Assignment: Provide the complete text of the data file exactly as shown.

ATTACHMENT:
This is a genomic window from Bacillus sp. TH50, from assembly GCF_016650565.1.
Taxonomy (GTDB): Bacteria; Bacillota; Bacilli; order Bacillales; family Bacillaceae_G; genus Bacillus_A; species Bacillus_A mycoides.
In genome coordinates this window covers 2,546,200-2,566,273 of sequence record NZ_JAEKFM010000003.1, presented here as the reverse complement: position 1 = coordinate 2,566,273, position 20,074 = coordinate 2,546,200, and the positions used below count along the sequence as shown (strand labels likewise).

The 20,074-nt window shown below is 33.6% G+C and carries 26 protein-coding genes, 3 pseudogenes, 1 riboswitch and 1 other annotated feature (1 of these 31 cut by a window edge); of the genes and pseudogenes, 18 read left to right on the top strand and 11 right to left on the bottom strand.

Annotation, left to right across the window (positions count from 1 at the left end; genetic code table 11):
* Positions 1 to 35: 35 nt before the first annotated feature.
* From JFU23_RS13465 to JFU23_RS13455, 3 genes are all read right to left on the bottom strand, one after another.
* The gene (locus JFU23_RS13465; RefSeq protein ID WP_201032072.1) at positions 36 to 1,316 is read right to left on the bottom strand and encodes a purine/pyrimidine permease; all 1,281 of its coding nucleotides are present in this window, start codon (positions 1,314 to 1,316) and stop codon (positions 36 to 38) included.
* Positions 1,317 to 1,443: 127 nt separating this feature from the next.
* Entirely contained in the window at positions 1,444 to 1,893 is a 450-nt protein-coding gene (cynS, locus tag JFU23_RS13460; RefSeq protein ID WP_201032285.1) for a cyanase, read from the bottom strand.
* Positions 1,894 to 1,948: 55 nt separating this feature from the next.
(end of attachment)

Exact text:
This is a genomic window from Bacillus sp. TH50, from assembly GCF_016650565.1.
Taxonomy (GTDB): Bacteria; Bacillota; Bacilli; order Bacillales; family Bacillaceae_G; genus Bacillus_A; species Bacillus_A mycoides.
In genome coordinates this window covers 2,546,200-2,566,273 of sequence record NZ_JAEKFM010000003.1, presented here as the reverse complement: position 1 = coordinate 2,566,273, position 20,074 = coordinate 2,546,200, and the positions used below count along the sequence as shown (strand labels likewise).

The 20,074-nt window shown below is 33.6% G+C and carries 26 protein-coding genes, 3 pseudogenes, 1 riboswitch and 1 other annotated feature (1 of these 31 cut by a window edge); of the genes and pseudogenes, 18 read left to right on the top strand and 11 right to left on the bottom strand.

Annotation, left to right across the window (positions count from 1 at the left end; genetic code table 11):
* Positions 1 to 35: 35 nt before the first annotated feature.
* From JFU23_RS13465 to JFU23_RS13455, 3 genes are all read right to left on the bottom strand, one after another.
* The gene (locus JFU23_RS13465; RefSeq protein ID WP_201032072.1) at positions 36 to 1,316 is read right to left on the bottom strand and encodes a purine/pyrimidine permease; all 1,281 of its coding nucleotides are present in this window, start codon (positions 1,314 to 1,316) and stop codon (positions 36 to 38) included.
* Positions 1,317 to 1,443: 127 nt separating this feature from the next.
* Entirely contained in the window at positions 1,444 to 1,893 is a 450-nt protein-coding gene (cynS, locus tag JFU23_RS13460; RefSeq protein ID WP_201032285.1) for a cyanase, read from the bottom strand.
* Positions 1,894 to 1,948: 55 nt separating this feature from the next.